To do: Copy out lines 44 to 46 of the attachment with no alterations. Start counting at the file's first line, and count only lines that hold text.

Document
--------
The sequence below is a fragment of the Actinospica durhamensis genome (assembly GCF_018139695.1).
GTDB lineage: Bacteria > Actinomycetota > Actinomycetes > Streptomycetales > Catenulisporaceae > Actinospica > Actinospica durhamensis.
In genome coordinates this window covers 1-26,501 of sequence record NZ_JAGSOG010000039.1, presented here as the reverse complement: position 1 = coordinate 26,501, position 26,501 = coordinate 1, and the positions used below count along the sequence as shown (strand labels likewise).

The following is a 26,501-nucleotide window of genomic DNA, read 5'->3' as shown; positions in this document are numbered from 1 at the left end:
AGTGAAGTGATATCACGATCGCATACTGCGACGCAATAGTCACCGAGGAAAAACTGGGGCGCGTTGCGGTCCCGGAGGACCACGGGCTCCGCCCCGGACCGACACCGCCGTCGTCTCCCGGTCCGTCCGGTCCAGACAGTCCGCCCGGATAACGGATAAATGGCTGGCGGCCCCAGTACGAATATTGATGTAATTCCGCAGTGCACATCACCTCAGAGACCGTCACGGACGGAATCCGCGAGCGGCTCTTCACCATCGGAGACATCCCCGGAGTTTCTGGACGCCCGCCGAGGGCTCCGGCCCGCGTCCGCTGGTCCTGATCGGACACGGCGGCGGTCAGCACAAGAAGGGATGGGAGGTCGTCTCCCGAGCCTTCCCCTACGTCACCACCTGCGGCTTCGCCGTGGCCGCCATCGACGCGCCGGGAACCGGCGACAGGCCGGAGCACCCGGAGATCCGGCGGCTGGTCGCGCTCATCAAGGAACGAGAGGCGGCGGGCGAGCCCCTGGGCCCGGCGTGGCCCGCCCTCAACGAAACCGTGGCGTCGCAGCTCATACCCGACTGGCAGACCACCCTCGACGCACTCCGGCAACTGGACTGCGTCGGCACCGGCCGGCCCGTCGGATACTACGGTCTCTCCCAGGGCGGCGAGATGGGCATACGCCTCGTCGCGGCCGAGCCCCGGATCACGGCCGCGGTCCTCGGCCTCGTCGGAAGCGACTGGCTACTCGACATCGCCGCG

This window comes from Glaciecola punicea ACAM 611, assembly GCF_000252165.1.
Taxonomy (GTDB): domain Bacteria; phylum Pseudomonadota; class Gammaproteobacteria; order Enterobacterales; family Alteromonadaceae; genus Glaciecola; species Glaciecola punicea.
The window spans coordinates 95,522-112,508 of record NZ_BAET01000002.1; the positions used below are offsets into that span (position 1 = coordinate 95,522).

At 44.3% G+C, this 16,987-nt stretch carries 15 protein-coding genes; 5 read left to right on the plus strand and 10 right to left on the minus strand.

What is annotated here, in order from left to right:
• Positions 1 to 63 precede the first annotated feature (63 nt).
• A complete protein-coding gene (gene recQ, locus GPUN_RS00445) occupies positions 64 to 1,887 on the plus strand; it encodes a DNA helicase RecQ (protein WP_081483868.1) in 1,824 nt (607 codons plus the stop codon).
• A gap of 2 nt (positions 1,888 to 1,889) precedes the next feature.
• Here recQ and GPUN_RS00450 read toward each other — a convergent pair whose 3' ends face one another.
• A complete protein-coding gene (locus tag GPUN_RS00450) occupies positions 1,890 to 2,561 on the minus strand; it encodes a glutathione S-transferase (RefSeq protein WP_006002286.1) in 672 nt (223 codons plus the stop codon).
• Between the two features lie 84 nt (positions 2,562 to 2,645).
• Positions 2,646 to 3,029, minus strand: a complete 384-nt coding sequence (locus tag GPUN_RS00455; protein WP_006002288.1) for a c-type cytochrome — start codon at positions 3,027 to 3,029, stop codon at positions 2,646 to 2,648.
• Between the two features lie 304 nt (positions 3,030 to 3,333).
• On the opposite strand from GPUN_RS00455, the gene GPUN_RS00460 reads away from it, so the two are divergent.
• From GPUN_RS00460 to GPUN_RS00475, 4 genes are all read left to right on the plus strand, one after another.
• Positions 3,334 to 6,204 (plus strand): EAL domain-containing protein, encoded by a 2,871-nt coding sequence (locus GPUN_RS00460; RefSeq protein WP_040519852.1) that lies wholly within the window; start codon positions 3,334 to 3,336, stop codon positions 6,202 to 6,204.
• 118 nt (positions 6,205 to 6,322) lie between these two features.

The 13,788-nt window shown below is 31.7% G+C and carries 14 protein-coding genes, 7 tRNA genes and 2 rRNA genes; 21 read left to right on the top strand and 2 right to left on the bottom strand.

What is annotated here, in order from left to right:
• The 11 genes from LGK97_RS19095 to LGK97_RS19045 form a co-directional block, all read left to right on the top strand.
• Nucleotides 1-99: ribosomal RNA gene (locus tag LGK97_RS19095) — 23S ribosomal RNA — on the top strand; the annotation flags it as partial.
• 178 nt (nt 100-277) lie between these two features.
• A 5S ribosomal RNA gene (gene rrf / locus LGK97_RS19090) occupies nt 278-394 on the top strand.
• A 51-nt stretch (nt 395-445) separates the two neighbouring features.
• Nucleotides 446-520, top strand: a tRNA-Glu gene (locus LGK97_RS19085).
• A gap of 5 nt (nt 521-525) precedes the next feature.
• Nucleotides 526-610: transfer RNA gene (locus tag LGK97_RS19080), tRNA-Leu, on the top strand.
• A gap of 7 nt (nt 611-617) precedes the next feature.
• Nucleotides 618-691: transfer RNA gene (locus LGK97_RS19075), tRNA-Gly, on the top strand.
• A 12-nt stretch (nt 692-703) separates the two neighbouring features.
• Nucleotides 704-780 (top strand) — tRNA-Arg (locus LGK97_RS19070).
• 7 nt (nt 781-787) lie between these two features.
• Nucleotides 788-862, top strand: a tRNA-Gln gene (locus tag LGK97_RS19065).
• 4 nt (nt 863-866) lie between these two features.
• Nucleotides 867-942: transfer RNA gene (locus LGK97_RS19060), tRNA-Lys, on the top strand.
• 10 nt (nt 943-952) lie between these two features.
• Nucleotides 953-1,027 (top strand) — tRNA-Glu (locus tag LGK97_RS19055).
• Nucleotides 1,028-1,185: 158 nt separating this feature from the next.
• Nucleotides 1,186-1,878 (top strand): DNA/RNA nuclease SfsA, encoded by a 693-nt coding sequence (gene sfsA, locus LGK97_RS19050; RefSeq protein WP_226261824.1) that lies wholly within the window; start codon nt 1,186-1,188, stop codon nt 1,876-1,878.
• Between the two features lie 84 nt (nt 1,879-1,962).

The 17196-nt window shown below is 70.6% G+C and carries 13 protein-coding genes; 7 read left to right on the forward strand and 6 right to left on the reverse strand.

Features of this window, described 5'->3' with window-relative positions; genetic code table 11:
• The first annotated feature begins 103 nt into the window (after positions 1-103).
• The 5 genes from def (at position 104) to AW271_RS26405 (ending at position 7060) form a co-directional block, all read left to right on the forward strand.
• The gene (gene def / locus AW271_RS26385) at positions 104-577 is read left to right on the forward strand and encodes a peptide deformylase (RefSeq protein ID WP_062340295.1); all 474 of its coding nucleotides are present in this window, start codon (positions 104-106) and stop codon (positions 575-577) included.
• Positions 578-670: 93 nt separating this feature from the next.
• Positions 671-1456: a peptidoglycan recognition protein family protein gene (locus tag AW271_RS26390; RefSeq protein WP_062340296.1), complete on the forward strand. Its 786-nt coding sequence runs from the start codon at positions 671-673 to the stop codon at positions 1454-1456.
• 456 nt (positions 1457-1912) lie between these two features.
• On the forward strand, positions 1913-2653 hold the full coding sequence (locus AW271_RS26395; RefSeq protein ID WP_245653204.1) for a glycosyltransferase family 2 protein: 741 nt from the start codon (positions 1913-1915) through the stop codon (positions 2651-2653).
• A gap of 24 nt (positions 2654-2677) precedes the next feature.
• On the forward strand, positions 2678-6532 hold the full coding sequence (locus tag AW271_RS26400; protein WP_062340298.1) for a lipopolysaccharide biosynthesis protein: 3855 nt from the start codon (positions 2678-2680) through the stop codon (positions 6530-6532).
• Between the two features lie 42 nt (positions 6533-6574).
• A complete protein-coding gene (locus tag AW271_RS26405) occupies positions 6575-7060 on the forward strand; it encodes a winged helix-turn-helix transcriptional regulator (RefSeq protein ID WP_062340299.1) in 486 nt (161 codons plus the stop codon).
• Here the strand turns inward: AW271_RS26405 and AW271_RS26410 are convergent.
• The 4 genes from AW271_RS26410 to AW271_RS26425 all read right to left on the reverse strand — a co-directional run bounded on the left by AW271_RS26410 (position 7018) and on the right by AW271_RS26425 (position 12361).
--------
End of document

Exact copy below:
• Nucleotides 1,186-1,878 (top strand): DNA/RNA nuclease SfsA, encoded by a 693-nt coding sequence (gene sfsA, locus LGK97_RS19050; RefSeq protein WP_226261824.1) that lies wholly within the window; start codon nt 1,186-1,188, stop codon nt 1,876-1,878.
• Between the two features lie 84 nt (nt 1,879-1,962).

The 17196-nt window shown below is 70.6% G+C and carries 13 protein-coding genes; 7 read left to right on the forward strand and 6 right to left on the reverse strand.